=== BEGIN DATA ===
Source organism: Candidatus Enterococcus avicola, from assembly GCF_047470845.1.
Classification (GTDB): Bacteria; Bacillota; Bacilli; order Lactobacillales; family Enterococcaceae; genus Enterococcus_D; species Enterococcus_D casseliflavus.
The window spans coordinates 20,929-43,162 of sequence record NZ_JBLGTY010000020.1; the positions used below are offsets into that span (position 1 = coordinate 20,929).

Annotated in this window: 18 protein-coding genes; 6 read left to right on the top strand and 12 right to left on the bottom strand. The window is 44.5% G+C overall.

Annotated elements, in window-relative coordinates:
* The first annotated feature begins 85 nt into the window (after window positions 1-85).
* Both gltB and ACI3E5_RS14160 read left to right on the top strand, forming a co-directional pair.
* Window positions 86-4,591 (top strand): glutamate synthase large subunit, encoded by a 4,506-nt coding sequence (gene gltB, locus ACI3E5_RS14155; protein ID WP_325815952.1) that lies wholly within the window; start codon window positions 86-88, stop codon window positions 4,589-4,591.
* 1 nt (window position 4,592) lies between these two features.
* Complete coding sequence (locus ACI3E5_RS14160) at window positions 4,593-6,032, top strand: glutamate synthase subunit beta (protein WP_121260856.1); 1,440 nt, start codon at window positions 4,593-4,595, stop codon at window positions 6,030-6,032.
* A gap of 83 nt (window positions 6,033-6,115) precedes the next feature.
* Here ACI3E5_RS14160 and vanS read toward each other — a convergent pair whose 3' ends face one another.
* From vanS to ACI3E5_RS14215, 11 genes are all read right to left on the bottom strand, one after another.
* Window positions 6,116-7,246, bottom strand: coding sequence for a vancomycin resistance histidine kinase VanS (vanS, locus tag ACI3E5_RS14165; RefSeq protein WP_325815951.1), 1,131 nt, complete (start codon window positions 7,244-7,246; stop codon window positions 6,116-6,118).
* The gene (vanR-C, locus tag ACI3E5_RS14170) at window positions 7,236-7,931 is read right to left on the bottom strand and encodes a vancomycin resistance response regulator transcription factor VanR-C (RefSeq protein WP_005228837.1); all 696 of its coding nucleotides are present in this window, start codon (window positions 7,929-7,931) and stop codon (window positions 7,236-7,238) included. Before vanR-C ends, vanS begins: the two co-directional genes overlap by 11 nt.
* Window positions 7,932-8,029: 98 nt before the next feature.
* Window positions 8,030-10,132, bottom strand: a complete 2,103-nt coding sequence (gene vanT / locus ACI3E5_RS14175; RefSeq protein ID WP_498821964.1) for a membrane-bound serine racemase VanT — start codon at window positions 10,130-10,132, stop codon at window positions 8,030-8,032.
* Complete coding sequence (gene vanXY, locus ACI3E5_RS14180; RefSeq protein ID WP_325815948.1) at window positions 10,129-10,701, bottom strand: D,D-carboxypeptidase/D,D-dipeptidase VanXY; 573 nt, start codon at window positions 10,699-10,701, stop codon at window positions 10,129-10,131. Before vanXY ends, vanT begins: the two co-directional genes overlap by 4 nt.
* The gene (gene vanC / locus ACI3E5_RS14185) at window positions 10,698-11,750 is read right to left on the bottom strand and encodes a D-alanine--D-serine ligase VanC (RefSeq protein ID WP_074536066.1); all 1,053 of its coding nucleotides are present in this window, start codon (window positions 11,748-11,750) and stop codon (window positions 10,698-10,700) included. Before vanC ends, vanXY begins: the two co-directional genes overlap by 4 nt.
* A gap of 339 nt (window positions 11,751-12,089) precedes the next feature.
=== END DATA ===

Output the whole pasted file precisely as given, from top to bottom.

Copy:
Source organism: Candidatus Enterococcus avicola, from assembly GCF_047470845.1.
Classification (GTDB): Bacteria; Bacillota; Bacilli; order Lactobacillales; family Enterococcaceae; genus Enterococcus_D; species Enterococcus_D casseliflavus.
The window spans coordinates 20,929-43,162 of sequence record NZ_JBLGTY010000020.1; the positions used below are offsets into that span (position 1 = coordinate 20,929).

Annotated in this window: 18 protein-coding genes; 6 read left to right on the top strand and 12 right to left on the bottom strand. The window is 44.5% G+C overall.

Annotated elements, in window-relative coordinates:
* The first annotated feature begins 85 nt into the window (after window positions 1-85).
* Both gltB and ACI3E5_RS14160 read left to right on the top strand, forming a co-directional pair.
* Window positions 86-4,591 (top strand): glutamate synthase large subunit, encoded by a 4,506-nt coding sequence (gene gltB, locus ACI3E5_RS14155; protein ID WP_325815952.1) that lies wholly within the window; start codon window positions 86-88, stop codon window positions 4,589-4,591.
* 1 nt (window position 4,592) lies between these two features.
* Complete coding sequence (locus ACI3E5_RS14160) at window positions 4,593-6,032, top strand: glutamate synthase subunit beta (protein WP_121260856.1); 1,440 nt, start codon at window positions 4,593-4,595, stop codon at window positions 6,030-6,032.
* A gap of 83 nt (window positions 6,033-6,115) precedes the next feature.
* Here ACI3E5_RS14160 and vanS read toward each other — a convergent pair whose 3' ends face one another.
* From vanS to ACI3E5_RS14215, 11 genes are all read right to left on the bottom strand, one after another.
* Window positions 6,116-7,246, bottom strand: coding sequence for a vancomycin resistance histidine kinase VanS (vanS, locus tag ACI3E5_RS14165; RefSeq protein WP_325815951.1), 1,131 nt, complete (start codon window positions 7,244-7,246; stop codon window positions 6,116-6,118).
* The gene (vanR-C, locus tag ACI3E5_RS14170) at window positions 7,236-7,931 is read right to left on the bottom strand and encodes a vancomycin resistance response regulator transcription factor VanR-C (RefSeq protein WP_005228837.1); all 696 of its coding nucleotides are present in this window, start codon (window positions 7,929-7,931) and stop codon (window positions 7,236-7,238) included. Before vanR-C ends, vanS begins: the two co-directional genes overlap by 11 nt.
* Window positions 7,932-8,029: 98 nt before the next feature.
* Window positions 8,030-10,132, bottom strand: a complete 2,103-nt coding sequence (gene vanT / locus ACI3E5_RS14175; RefSeq protein ID WP_498821964.1) for a membrane-bound serine racemase VanT — start codon at window positions 10,130-10,132, stop codon at window positions 8,030-8,032.
* Complete coding sequence (gene vanXY, locus ACI3E5_RS14180; RefSeq protein ID WP_325815948.1) at window positions 10,129-10,701, bottom strand: D,D-carboxypeptidase/D,D-dipeptidase VanXY; 573 nt, start codon at window positions 10,699-10,701, stop codon at window positions 10,129-10,131. Before vanXY ends, vanT begins: the two co-directional genes overlap by 4 nt.
* The gene (gene vanC / locus ACI3E5_RS14185) at window positions 10,698-11,750 is read right to left on the bottom strand and encodes a D-alanine--D-serine ligase VanC (RefSeq protein ID WP_074536066.1); all 1,053 of its coding nucleotides are present in this window, start codon (window positions 11,748-11,750) and stop codon (window positions 10,698-10,700) included. Before vanC ends, vanXY begins: the two co-directional genes overlap by 4 nt.
* A gap of 339 nt (window positions 11,751-12,089) precedes the next feature.